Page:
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Tuesday, June 19, 2012

Going Back to 19th Century Wisconsin Part 2

As promised, here is the second part of my visit (in May) to Old World Wisconsin.

If you missed the first post, which also explains just exactly what Old World Wisconsin is, I suggest you click HERE.

Sorry for the looooong delay in posting the second half.....I have been incredibly busy!

I had left off showing some pictures from Sanford House and Loomer Barn. Here is a picture of some of the fences that abound in the "village", with a picture of the boarding house/inn, Four Mile Inn, in the background.

Here is the family sitting room in Sanford House. This farmhouse was built in the 1860s and though the Sanfords were farmers, they were actually quite well-to-do. Attractive furnishings and  lovely patterned carpeting are shown here.

Sanford House has quite a large " butler's pantry", with plenty of shelves for the family's dishes, glassware, serveware, prep bowls and crocks, as well as silver pieces, and enough room for storing plenty of dry goods and even a bath tub for bathing!

A pantry could be large or small, elegant or utilitarian. Some wealthy homes would have a locked silver safe in the butler's pantry to keep the good silver in. Those types of homes probably had an actual butler that oversaw the pantry and it's contents. Some pantries just had open shelving, like this, or they might have glass doors. Some would have a dry sink, or perhaps counter space and a pass-through to a dining room, for food to be served from. People who were not wealthy often did not have a butler or stewards, but many 19th century homes, even middle class homes, had one or two domestic servants, often employed as kitchen help. Perhaps a cook and a scullery maid would make up the kitchen staff in an average home.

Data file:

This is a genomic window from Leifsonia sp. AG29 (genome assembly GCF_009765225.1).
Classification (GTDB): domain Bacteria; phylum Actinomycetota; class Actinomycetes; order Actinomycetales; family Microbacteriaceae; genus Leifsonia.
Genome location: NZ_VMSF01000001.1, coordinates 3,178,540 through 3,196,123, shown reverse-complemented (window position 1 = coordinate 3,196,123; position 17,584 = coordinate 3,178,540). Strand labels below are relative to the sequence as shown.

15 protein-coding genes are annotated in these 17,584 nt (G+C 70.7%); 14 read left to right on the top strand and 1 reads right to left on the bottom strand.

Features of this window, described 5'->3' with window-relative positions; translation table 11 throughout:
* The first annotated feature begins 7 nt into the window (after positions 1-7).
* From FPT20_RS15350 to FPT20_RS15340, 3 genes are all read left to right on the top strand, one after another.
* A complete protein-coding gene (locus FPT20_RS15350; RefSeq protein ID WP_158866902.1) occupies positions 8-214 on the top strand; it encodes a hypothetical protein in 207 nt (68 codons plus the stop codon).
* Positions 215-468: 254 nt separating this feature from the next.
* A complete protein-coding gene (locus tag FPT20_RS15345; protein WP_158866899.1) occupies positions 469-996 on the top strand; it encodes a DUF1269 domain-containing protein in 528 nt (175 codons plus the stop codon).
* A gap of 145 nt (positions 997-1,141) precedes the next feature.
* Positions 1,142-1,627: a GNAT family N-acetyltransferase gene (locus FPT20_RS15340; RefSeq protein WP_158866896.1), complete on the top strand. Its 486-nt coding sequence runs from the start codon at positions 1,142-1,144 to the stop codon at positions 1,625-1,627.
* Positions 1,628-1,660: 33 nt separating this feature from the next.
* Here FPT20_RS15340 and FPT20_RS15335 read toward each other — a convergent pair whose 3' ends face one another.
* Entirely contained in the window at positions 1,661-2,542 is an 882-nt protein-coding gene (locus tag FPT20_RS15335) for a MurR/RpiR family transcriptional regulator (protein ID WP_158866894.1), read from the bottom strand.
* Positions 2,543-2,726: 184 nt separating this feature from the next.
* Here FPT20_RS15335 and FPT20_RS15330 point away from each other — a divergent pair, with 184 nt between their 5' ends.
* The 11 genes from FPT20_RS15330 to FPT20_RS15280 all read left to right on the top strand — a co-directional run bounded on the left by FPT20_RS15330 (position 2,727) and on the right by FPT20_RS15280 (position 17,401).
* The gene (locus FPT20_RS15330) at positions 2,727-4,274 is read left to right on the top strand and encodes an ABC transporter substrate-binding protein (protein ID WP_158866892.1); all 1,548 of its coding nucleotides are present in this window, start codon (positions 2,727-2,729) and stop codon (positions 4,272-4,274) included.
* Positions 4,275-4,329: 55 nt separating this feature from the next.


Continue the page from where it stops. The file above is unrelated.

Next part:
After we left the Crossroads Village, we arrived in the "German Area". Here we visited the Koepsell Farm, c.1880. Just outside the farmhouse, we could view their vegetable garden (and outhouse!). Typical of most 19th century farms, they also had an herb garden. A kitchen garden or herb garden was popular even for urban homes in the 19th century.

Surrounding the Koepsell farmhouse were some apple orchards, enclosed in these curious fences.